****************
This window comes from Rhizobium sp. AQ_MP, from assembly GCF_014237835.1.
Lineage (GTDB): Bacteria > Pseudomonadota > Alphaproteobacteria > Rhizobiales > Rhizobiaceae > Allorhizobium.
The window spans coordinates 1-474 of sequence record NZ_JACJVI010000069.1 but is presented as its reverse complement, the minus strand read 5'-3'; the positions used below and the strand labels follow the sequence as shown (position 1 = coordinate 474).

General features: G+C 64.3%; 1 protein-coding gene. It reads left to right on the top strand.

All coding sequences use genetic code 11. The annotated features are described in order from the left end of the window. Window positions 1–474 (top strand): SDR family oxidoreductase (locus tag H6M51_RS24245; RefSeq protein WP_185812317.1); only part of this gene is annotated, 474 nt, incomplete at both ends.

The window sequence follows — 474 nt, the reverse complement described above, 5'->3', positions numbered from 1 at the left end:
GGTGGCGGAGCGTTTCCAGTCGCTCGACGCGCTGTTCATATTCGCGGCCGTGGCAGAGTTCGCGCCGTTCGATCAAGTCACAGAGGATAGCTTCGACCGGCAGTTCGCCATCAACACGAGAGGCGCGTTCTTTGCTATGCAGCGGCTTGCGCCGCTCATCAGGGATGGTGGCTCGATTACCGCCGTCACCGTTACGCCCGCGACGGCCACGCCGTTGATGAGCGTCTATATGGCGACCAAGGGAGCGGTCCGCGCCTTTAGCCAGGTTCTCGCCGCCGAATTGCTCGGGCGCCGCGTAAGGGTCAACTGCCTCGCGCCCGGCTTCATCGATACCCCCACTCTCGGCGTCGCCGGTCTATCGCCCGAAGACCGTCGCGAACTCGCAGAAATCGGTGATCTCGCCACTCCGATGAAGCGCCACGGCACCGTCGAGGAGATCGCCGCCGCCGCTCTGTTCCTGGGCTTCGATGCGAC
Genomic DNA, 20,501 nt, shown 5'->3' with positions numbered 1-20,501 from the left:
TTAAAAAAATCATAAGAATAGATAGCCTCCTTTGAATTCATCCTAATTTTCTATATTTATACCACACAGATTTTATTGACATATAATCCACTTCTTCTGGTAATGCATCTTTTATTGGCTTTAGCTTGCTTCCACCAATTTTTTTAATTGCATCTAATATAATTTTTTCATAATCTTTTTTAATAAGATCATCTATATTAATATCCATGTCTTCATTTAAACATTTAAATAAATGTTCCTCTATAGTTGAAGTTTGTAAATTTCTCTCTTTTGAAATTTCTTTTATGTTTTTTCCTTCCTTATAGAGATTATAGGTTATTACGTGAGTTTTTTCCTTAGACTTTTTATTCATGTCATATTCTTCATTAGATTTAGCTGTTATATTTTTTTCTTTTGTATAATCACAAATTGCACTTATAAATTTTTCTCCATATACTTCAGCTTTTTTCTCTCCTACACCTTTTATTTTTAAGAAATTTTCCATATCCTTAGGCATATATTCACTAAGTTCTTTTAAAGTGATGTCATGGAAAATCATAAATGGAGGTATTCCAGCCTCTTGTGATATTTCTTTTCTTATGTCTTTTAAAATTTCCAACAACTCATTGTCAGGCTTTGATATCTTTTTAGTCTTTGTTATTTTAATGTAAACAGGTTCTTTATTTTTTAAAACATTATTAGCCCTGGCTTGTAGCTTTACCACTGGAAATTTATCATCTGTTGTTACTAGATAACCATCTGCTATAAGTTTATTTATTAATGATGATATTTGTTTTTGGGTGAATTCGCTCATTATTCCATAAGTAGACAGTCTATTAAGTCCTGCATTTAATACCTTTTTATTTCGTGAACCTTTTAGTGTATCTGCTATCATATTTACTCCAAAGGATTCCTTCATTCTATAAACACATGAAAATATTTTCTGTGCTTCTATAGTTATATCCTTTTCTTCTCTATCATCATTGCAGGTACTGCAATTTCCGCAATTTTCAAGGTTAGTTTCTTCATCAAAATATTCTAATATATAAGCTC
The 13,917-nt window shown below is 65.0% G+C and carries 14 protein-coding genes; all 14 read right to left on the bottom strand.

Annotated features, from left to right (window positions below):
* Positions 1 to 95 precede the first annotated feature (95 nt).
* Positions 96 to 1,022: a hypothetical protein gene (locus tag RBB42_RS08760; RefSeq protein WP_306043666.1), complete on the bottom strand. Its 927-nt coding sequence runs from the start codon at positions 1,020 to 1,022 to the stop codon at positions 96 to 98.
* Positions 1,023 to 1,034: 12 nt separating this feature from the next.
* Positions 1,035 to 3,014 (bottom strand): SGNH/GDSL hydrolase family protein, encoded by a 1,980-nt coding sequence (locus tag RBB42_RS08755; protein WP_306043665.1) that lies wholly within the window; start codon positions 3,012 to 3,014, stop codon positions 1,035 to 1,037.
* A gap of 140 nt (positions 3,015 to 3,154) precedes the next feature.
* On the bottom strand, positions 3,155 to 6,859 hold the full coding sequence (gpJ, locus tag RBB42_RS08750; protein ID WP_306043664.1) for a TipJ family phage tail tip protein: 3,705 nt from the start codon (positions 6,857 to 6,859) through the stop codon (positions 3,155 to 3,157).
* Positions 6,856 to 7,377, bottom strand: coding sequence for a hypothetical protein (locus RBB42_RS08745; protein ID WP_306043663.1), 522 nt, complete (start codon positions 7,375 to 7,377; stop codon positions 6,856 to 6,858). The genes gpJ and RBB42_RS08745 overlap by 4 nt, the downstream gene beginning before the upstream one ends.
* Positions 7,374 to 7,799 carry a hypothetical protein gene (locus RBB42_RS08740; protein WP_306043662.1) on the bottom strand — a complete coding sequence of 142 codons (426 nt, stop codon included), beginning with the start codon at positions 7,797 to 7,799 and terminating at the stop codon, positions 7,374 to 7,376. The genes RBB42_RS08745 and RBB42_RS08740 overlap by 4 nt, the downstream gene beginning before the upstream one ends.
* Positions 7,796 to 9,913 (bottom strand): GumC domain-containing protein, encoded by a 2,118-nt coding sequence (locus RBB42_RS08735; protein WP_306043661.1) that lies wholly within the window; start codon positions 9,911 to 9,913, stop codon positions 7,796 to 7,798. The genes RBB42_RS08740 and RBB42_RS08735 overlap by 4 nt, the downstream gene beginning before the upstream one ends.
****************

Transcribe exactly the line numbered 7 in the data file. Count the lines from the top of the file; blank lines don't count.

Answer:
GGTGGCGGAGCGTTTCCAGTCGCTCGACGCGCTGTTCATATTCGCGGCCGTGGCAGAGTTCGCGCCGTTCGATCAAGTCACAGAGGATAGCTTCGACCGGCAGTTCGCCATCAACACGAGAGGCGCGTTCTTTGCTATGCAGCGGCTTGCGCCGCTCATCAGGGATGGTGGCTCGATTACCGCCGTCACCGTTACGCCCGCGACGGCCACGCCGTTGATGAGCGTCTATATGGCGACCAAGGGAGCGGTCCGCGCCTTTAGCCAGGTTCTCGCCGCCGAATTGCTCGGGCGCCGCGTAAGGGTCAACTGCCTCGCGCCCGGCTTCATCGATACCCCCACTCTCGGCGTCGCCGGTCTATCGCCCGAAGACCGTCGCGAACTCGCAGAAATCGGTGATCTCGCCACTCCGATGAAGCGCCACGGCACCGTCGAGGAGATCGCCGCCGCCGCTCTGTTCCTGGGCTTCGATGCGAC